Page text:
All posts | Page 2

What is Bitcoin: Currency, Property or Tulips?

A strange title to an article, I know.  But it will make sense at the end:Bitcoin

Governments around the world are struggling to define, and therefore regulate or ban, virtual currency such as bitcoin.  Here in the U.S., various federal agencies have differing conclusions.  So do various states.

Meanwhile, in the press, bitcoin is incorrectly labeled as an anonymous way to transmit money (it isn’t — law enforcement appears to have no problem tracking bitcoin funds) and it is unfairly associated with alleged criminal activity.  Thus, even the judicial system is making efforts to define bitcoin under various statutes.

This article, What is Bitcoin: Currency, Property or… Tulips?, from the Palm Beach Bar Association, discusses how various federal and states agencies and courts have defined bitcoin.  The reference to tulips comes from the Netherlands — there, in an attempt to define bitcoin, they compared it to their well-known consumer export, tulips!

Of note, the “verdict” comments are my conclusions, often, and not necessarily the final word from the government agencies or courts unless indicated.  Expect changes as we go forward.

Florida Supreme Court Cautions Against “Commercially Available” Pre-Printed Legal Forms

A boring probate opinion may shed light on the problem of errors with pre-printed legal forms.Mad-Libs

The unfortunate lesson: “there’s an app for that” is not a replacement for hiring a lawyer.

You have certainly seen these kind of pre-made forms — pushed on tv ads, the internet, and by office supply stores.  These quickie forms are attractive since (a) they run anywhere from $10 – $100 and involve filling in the blanks and (b) most people don’t know a lawyer who might be able to advise at a reasonable rate.  In this age of online forms and computer programs which help with finances and taxes, it is not surprising that consumers turn to pre-printed legal forms.  But it can be a bad idea.

The March 27, 2014 opinion in James Michael Aldrich v. Laurie Basile may not garner a lot of broad public attention (here’s the one story).  The 19-page opinion from the Florida Supreme Court spills pages of ink outlining statutory analysis going back to the 1800′s — something only a law student or probate lawyer would love.  But let’s see if we can give this lesson a little more attention:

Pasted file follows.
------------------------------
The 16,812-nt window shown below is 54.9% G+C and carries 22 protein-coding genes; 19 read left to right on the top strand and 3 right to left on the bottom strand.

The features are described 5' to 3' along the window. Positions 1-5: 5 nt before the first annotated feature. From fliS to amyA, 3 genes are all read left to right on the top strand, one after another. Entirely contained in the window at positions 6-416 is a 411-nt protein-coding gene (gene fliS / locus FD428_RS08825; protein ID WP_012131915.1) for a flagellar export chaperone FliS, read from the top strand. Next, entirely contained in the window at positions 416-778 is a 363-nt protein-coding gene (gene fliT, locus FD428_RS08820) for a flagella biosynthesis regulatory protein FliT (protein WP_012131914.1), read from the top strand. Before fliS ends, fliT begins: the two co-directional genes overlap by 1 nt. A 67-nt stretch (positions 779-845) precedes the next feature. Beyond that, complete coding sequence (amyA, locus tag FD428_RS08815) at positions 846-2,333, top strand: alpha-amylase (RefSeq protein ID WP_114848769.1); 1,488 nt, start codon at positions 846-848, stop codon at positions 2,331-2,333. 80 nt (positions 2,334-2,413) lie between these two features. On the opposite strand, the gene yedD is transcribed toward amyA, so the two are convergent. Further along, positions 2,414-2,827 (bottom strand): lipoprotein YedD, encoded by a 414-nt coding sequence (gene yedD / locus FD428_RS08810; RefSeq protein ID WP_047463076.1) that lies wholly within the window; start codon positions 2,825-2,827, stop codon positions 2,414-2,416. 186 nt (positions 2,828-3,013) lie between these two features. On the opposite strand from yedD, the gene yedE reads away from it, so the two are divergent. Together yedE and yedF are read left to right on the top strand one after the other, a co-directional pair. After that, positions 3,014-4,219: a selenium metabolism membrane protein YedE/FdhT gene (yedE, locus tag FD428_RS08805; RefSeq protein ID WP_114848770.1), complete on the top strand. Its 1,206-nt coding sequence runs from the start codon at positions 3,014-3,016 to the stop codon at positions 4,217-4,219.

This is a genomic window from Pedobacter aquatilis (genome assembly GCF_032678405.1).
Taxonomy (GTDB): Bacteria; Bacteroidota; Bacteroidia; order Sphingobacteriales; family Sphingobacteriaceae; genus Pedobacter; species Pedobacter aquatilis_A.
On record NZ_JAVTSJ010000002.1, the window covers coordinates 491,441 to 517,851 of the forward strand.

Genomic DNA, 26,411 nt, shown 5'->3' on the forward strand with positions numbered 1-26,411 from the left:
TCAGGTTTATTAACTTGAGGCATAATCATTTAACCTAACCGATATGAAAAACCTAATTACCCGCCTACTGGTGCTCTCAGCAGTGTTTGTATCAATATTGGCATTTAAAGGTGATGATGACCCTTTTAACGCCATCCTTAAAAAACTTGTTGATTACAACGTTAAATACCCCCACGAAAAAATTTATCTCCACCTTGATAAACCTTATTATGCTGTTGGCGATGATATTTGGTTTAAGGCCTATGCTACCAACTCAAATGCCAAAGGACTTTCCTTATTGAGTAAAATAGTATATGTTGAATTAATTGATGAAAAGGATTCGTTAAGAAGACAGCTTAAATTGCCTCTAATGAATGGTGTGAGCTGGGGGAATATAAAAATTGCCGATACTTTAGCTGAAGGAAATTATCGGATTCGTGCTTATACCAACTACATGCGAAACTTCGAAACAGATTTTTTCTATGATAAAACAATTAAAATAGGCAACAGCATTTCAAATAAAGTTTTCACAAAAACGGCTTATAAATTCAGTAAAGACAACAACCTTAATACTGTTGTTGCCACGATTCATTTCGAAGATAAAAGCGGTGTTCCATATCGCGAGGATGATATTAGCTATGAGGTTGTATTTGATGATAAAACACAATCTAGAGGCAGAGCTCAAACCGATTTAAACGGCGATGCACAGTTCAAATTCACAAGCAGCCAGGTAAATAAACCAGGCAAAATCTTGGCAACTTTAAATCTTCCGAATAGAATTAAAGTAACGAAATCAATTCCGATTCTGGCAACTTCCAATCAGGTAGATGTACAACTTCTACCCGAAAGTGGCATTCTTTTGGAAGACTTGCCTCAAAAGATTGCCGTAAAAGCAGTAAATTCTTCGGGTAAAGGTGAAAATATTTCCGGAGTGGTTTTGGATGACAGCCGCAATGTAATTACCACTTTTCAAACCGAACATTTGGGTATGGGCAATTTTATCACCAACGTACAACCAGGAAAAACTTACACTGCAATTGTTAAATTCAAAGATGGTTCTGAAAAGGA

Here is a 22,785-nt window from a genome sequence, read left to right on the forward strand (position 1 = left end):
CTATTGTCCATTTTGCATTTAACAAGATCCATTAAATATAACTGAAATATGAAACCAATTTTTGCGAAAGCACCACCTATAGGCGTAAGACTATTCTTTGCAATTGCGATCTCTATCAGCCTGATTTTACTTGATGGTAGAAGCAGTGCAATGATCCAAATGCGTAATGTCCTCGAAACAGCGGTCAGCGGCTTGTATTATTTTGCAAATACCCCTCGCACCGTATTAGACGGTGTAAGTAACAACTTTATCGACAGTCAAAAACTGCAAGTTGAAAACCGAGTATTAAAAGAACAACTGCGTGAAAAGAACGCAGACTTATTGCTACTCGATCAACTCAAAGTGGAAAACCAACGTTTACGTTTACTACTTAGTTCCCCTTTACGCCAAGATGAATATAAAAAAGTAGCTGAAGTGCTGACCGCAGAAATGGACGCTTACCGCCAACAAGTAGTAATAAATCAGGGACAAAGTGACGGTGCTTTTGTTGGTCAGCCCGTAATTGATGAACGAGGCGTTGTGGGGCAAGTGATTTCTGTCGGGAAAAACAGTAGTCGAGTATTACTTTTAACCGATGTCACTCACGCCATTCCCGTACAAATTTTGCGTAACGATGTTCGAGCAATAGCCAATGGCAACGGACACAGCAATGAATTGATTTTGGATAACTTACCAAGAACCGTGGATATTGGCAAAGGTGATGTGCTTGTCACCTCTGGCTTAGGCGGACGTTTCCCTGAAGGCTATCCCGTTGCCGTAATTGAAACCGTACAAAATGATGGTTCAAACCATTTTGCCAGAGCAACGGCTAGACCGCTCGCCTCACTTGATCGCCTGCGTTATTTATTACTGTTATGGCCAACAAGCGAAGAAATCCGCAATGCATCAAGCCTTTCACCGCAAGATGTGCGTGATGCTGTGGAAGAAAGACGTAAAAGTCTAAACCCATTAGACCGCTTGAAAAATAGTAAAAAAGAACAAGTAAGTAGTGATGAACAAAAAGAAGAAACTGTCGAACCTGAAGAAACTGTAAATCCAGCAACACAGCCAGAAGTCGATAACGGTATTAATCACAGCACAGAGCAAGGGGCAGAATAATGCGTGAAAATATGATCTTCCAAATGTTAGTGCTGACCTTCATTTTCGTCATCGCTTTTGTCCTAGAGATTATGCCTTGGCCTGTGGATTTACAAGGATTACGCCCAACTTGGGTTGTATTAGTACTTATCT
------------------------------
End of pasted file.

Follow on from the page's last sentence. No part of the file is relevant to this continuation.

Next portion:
In that case, Ms. Aldrich died with a will she created using an “E-Z Legal Form.”  She left everything to her brother.  After she created the will, she inherited more property.  But the will did not include a “residuary clause” which is a typical “catch-all” which essentially says, “any other property I haven’t mentioned or may get in the future goes to [person].”  Thus, when she died, all the property which she listed in the will went to her brother.  Fine.  But there’s a catch.  The “new” property passed as if she never had a will because the E-Z Legal Form was silent about any residual / new property.  So someone else got it.  In short, people spent a ton of money litigating to the Florida Supreme Court and Ms. Aldrich’s “true intent” may not have been followed because “it was not her stated intent in the will.”

The “kicker” is in Justice Pariente’s concurrence:

“This unfortunate result stems not from this Court’s interpretation of Florida’s probate law but from the fact that Ms. Aldrich wrote her will using a commercially available form, an E-Z Legal Form, which did not adequately address her specific needs — apparently without obtaining any legal assistance.  This form, which is in the record, did not have space to include a residuary clause or pre-printed language that would allow a testator to elect to use such a clause.”